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Will Hutton

Will Hutton

Principal, Hertford College, Oxford University and chair of the Big Innovation Centre

Monday 21 Jul 2014
Hands-on learning opportunities create more responsible business leaders

Hands-on learning opportunities create more responsible business leaders

This is one of the key insights from a new research study that set out to discover why some business leaders put creating value for wider society at the heart of their work, while, at the same time, stories of corporate failures attributed to poor leadership abound.

The study analysed Business in the Community's pioneering Prince's Seeing is Believing programme, where chief executives are taken out of their comfort zones and exposed to the harsh realities of issues such as homelessness, alcoholism or youth unemployment.

Leaders are encouraged to roll up their sleeves and really see the negative socio-economic impacts of a preoccupation with profit – while also offering executives first-hand experience of the positive impact that business can have on lives.

Since 1990 the programme has involved 8,000 UK chief executives including bosses from Costain, KPMG, Greggs, Fujitsu, Barclays and Thames Water, who then feedback to HRH The Prince of Wales on the collaborative action they've taken as a result of their visits.

Mike Wareing, former CEO of KPMG, acknowledges that at the start of his career the responsible business agenda was not on his mind at all and he viewed having a social conscience, as a “personal thing” rather than something to be expressed in the business environment.

His change of attitude took the shape over a period of time and came to a head during a chance encounter on the streets of London.

He recounts: “I was in my very nice, quite large, chauffeur-driven car in London…as I was sat there I looked out of the side window and there was a young girl sat in the corner, absolutely white as a sheet, with a blanket over her. It looked very much like she’d got a major drug problem. She looked at me and I looked at her and  – I though ‘well… here I am, in my nice car in my nice suit with somebody driving me and all the rest of it and there’s she a few yards away, early in her life and’ – the gulf between us was just extraordinary.”

As a result of this encounter, Wareing resolved that he should take action, and he was invited to attend a Seeing is Believing visit on this particular social issue. Although it was quite shocking, it helped him realise the skills and experience he had developed in the business world could be used to make a difference. He has since established a long-term commitment for KPMG on tackling homelessness.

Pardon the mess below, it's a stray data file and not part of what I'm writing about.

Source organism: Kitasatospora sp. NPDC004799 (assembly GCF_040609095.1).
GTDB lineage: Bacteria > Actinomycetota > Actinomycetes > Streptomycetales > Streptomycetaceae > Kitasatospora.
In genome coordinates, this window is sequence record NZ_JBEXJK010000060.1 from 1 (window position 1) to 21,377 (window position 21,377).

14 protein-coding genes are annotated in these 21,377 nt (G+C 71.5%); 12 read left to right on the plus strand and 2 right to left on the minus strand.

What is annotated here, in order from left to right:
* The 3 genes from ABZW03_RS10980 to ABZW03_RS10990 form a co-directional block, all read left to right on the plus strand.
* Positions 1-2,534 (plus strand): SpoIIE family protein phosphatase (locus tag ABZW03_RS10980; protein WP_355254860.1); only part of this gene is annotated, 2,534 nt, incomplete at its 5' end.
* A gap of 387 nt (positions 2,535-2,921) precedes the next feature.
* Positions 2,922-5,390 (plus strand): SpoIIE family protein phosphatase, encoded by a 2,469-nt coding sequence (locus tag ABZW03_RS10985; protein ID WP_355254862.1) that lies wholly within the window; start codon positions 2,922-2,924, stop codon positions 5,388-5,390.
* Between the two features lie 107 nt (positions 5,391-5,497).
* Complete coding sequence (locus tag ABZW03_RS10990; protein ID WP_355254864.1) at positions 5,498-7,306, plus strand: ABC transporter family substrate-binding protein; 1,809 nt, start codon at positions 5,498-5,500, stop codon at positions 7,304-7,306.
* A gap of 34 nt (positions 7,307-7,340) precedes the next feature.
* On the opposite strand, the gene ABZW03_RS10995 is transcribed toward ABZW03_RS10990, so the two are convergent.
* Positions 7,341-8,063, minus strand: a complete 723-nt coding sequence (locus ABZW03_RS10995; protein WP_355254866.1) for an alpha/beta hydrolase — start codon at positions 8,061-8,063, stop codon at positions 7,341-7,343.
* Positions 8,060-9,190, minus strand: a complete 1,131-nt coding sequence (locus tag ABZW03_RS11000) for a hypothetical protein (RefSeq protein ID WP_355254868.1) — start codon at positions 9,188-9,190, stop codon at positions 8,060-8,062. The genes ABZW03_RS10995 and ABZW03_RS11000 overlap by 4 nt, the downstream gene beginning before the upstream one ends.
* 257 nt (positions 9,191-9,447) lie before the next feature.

John Varley, former chief executive of Barclays Group, chairman of Marie Curie and non-executive director to the boards of Rio Tinto and AstraZeneca, has always had a strong sense of values, ethics and social consciousness. But early in his career he held the view that the main contribution business can make to society is through maximising profit, generating wealth, creating jobs and delivering goods and services.

One of the things that makes the Seeing is Believing visits he has subsequently led so powerful is meeting people who are experiencing these challenges first-hand. “What I think the Seeing is Believing visit does, is take you beyond concept into reality,” he says. “We can all conceptualise a homeless person who needs help. But we’re standing back from it and we’ve not crossed into their space.”

Varley acted on this shift in perspective by taking a leadership role in a number of collaborative multi-stakeholder initiatives. He became president of the UK drugs policy commission, for example, and chairman of a gay and lesbian community group in the East End – both actions that would previously have been outside his comfort zone, had it not been for these experiences.

The BITC and Ashridge Business School research report Developing Responsible Business Leaders suggests that developing leaders who are powerful sources for social good depends on exposure to influential role models and support networks of like-minded leaders.

It also highlights the actions that can be taken to create ethical organisational cultures, including:

· Leading by example - Senior leaders must champion responsible business leadership on public platforms, in conversations with peers and through the goals they set, the stories they tell, the shadow they cast and who they celebrate and reward.

· Recruiting the right people - Talent management and recruitment processes need to value different qualities and life experiences that make a crucial contribution to developing the right worldview, such as volunteering.

· Development opportunities- Leaders and HR professionals should embed experiential learning into their organisation’s leadership development activities to improve workplace performance.

Thirty years ago there was very little discussion around corporate sustainability – people expected issues to be resolved through public policy interventions. Times have changed, and sustainable business practices are something every leader needs to understand.

Sustainable business success will not be found in leadership models that champion shareholder value above all else. Developing professionals who understand the critical importance of responsible practice needs to be at the core of everything that businesses do.

Matt Gitsham is director of the Centre for Business and Sustainability and Lee Waller is director of the Centre for Research in Executive Development – both Ashridge Business School